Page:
According to CNN, NASA has announced that there may be a lot more water on the Moon than we originally thought.

The research and announcement were based on data gathered by NASA's Stratospheric Observatory for Infrared Astronomy airborne telescope, commonly reffered to as SOFIA, and by NASA's Lunar Reconnaissance Orbiter.

In a press conference on Monday (October 26th), NASA researchers announced that SOFIA had spotted water molecules all over the Moon's surface, not just at the south pole, as had been previously believed.

Additionally, data from the LRO seems to indicate that there may be larger (penny sized) pockets of water in parts of the surface that are permanently in the shadows.  Because they are in the shadows, they were never irradiated or evaporated by the sun's rays.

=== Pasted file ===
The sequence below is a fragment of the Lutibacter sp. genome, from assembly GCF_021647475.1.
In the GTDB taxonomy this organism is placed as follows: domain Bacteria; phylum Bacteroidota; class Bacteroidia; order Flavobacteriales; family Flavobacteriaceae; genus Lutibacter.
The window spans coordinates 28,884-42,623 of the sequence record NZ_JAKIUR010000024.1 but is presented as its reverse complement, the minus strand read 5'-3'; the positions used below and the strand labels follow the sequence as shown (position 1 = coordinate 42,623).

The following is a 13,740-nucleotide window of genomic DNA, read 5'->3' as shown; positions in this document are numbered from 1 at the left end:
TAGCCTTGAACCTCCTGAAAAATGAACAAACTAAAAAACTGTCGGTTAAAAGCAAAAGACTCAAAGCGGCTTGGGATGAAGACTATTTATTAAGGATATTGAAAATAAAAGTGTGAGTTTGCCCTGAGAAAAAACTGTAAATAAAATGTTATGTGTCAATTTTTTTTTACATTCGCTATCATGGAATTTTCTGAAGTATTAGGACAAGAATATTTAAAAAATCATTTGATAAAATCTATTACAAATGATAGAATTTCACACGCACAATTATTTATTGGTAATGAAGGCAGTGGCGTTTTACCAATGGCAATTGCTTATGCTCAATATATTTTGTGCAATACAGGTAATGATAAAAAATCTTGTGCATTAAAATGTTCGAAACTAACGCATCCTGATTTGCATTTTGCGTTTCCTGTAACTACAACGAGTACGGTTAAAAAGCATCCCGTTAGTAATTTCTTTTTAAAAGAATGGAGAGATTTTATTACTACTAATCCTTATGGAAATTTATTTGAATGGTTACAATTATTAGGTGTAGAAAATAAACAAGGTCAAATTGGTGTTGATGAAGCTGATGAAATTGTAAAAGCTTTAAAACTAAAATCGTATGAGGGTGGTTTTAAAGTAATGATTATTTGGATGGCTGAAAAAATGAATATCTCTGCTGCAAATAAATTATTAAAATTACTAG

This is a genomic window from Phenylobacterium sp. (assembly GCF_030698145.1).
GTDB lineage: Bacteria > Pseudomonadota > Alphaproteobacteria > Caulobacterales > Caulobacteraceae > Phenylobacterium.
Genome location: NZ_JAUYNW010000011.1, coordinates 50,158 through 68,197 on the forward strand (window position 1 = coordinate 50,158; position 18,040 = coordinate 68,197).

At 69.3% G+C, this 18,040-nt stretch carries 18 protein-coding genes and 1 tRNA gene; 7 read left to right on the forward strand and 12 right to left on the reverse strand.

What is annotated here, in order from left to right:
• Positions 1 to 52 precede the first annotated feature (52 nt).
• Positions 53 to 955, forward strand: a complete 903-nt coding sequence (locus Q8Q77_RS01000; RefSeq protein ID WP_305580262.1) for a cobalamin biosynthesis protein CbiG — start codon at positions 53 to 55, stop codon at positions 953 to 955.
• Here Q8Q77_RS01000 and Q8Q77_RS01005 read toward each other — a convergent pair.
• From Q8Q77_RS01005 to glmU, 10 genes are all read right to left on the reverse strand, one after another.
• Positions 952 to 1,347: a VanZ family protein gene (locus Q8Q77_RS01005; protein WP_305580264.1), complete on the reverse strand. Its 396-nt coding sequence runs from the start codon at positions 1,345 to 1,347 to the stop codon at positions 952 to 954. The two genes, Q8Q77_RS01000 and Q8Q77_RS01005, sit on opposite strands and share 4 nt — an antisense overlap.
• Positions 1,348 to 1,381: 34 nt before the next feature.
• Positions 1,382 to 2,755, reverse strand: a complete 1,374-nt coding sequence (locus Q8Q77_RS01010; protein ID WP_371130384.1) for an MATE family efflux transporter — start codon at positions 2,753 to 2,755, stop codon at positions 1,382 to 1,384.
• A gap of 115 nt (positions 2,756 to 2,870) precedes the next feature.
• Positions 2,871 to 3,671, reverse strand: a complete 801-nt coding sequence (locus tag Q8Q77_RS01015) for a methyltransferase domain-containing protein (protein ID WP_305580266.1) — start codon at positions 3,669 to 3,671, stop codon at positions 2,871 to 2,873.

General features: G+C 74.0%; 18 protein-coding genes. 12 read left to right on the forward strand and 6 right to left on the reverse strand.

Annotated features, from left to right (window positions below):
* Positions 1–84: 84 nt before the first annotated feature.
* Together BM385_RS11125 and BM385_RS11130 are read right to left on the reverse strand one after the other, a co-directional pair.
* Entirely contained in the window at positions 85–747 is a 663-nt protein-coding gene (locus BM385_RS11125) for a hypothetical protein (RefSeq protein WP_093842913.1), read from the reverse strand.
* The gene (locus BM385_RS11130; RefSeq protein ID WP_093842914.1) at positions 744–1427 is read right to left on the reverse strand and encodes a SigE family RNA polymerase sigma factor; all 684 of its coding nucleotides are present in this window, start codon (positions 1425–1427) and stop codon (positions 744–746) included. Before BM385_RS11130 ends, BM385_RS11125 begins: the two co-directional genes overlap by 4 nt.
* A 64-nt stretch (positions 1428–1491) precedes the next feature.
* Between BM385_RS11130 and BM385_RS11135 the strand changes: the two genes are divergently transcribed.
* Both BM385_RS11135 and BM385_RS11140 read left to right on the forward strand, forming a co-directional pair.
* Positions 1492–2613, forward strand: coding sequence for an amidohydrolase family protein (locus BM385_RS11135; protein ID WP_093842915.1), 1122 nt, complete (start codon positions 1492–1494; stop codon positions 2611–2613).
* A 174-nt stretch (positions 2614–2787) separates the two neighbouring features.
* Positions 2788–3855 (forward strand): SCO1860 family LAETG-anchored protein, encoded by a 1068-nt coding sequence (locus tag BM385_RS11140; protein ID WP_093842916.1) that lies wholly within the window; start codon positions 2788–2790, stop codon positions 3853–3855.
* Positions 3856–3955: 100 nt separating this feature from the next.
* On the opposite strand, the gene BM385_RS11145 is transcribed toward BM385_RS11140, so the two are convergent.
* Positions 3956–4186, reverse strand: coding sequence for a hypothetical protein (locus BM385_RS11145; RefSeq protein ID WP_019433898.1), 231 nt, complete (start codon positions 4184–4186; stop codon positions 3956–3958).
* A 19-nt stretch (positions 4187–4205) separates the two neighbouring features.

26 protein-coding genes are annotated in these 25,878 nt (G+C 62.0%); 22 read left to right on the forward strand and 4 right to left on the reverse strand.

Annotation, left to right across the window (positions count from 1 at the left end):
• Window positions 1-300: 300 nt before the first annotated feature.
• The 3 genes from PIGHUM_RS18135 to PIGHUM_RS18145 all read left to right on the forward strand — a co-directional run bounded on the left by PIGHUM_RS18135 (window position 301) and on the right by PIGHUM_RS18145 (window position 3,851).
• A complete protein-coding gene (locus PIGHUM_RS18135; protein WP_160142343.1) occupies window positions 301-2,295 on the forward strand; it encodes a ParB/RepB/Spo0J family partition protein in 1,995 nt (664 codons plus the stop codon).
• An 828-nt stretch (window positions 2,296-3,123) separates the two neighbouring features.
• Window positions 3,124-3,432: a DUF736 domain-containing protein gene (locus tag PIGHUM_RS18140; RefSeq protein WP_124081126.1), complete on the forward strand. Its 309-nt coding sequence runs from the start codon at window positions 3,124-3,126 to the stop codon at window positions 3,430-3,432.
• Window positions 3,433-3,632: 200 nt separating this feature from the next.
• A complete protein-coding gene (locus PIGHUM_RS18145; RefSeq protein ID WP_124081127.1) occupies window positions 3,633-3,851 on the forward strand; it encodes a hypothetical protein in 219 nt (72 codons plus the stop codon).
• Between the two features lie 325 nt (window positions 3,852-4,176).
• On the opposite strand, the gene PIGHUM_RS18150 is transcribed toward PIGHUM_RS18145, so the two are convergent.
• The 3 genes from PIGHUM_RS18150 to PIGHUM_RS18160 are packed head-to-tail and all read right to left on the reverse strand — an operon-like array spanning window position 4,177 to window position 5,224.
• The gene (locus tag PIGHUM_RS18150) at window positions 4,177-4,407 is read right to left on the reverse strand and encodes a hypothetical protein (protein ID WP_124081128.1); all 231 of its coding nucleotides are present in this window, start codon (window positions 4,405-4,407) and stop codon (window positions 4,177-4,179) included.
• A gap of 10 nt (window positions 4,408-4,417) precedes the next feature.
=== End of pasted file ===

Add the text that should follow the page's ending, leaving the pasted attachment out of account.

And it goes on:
SOFIA is a 2.7 meter telescope mounted inside a modified 747 jumbo jet, while the Lunar Reconnaissance Orbiter is a satellite that went into lunar orbit in 2009.

Paul Hertz, from NASA'a astrophysics division said:

"For the first time, water has been confirmed to be present on the sunlit surface of the moon"

These discoveries are great news for those involved in NASA's plan to return to the Moon.  Water is a mission critical resource for the next round of manned missions.  Not just for drinking and bathing, but also because it can be broken down into breathable oxygen and hydrogen for certain types of rocket fuel.

However, the real question remains, how long will it take to fill up our lunar swimming pool?  And, can we bring an Olympic-sized pool or are we going to be limited to a "kiddie pool"?